Expert Opinions on Unrest in Lithuania


Where Polarization May Lead

Loud protests during Lithuania’s Freedom Defenders’ Day last week are signs of extreme polarization. The organizers of the rally said they were protesting the government’s pandemic policies and demanding its resignation.

Last year saw a number of similar protests, one of which descended into a riot outside the parliament building. A rally of several thousand citizens last May opposed moves to ratify the Istanbul Convention which would legislate same-sex civil partnership, while subsequent protests focused on Covid-19 vaccination and pandemic restrictions.

Ainė Ramonaitė, political science professor at Vilnius University, says the social strife in Lithuania is part of larger developments in Europe and North America. She criticizes the way the current government and its supporters approach the discontent, saying they fail to appreciate the seriousness of the situation. According to Ramonaitė, any military action in Ukraine or elsewhere, these divisions will diminish the society’s resilience against military pressure, particularly hybrid threats. When people feel marginalized, insulted, angry, they cannot be expected to defend parliament or anything else.

The second threat is that the disgruntled electorate may vote into power an anti-democratic government. “We will certainly get the government like the one in Hungary or Poland and will head in the direction of authoritarianism,” Ramonaitė says. “We may have truly dramatic and frightening consequences, and we will have created them with our own hands.”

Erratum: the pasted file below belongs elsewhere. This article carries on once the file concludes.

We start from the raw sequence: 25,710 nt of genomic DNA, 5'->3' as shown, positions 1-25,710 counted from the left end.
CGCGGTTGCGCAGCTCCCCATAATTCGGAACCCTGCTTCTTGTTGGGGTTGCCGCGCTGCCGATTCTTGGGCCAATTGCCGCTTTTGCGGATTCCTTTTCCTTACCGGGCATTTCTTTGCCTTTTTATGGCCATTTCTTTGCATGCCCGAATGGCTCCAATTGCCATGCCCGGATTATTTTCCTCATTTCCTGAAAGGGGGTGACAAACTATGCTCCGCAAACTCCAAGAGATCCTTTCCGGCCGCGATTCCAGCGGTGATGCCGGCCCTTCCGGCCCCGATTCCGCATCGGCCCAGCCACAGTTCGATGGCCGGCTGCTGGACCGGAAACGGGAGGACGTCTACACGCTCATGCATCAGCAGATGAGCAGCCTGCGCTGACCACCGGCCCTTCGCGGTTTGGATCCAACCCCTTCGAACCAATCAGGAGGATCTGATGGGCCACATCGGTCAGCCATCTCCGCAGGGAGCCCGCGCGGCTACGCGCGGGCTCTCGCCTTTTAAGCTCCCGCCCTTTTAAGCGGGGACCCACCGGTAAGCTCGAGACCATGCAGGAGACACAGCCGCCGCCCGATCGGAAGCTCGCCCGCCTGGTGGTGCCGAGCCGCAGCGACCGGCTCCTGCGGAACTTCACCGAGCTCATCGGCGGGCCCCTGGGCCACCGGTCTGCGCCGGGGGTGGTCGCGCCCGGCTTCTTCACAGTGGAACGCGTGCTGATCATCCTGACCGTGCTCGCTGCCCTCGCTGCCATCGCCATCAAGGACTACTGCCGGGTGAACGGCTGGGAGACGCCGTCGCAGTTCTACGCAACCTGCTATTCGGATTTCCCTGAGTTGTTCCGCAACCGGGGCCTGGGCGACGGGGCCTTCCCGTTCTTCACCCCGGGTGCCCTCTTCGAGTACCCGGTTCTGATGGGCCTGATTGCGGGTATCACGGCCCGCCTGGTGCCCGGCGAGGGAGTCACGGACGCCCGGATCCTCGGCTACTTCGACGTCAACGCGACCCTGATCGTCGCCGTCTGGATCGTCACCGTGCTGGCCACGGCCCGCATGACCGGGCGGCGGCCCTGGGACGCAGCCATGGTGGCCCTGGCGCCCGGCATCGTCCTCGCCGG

The results of interviews conducted by Ramonaitė’s students showed that people who took part in protests last August and September genuinely believe they are fighting evil, and see it as their moral duty to protest.

Political scientist Ainius Lašas, dean of the Humanities Faculty at Kaunas University of Technology, is critical of how some leaders reacted to the protest on January 13. Prime Minister Ingrida Šimonytė responded to protesters booing during her speech by saying that they have the right to express discontent with their government, former leader of Lithuania’s independence movement Vytautas Landsbergis called them fascists and compared the protesters with Yedinstvo, a small movement that opposed Lithuania’s secession from the USSR in 1990. In Lašas’ view, such statement lead nowhere, and members of the government and the ruling parties should engage more with voters, particularly outside the main cities.

Donatas Puslys of Vilnius Institute for Policy Analysis (VPAI) argues that it is the protesters and their leaders who refuse to engage in a conversation, and thus prevent any real dialogue.

In Ramonaitė’s view, President Gitanas Nausėda should show initiative and try to bridge the divide. He has some favour with the protesters and was the only speaker last week who was not booed. The president could use their trust and control the crowd, and direct it in a constructive way.